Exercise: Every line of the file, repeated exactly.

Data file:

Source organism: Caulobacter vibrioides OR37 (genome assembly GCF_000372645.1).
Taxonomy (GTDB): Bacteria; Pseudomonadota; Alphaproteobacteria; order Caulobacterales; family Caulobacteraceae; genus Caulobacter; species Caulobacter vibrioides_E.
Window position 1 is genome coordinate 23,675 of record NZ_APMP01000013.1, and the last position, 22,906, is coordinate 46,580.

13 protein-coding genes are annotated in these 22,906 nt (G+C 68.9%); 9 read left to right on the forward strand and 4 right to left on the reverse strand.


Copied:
Source organism: Caulobacter vibrioides OR37 (genome assembly GCF_000372645.1).
Taxonomy (GTDB): Bacteria; Pseudomonadota; Alphaproteobacteria; order Caulobacterales; family Caulobacteraceae; genus Caulobacter; species Caulobacter vibrioides_E.
Window position 1 is genome coordinate 23,675 of record NZ_APMP01000013.1, and the last position, 22,906, is coordinate 46,580.

13 protein-coding genes are annotated in these 22,906 nt (G+C 68.9%); 9 read left to right on the forward strand and 4 right to left on the reverse strand.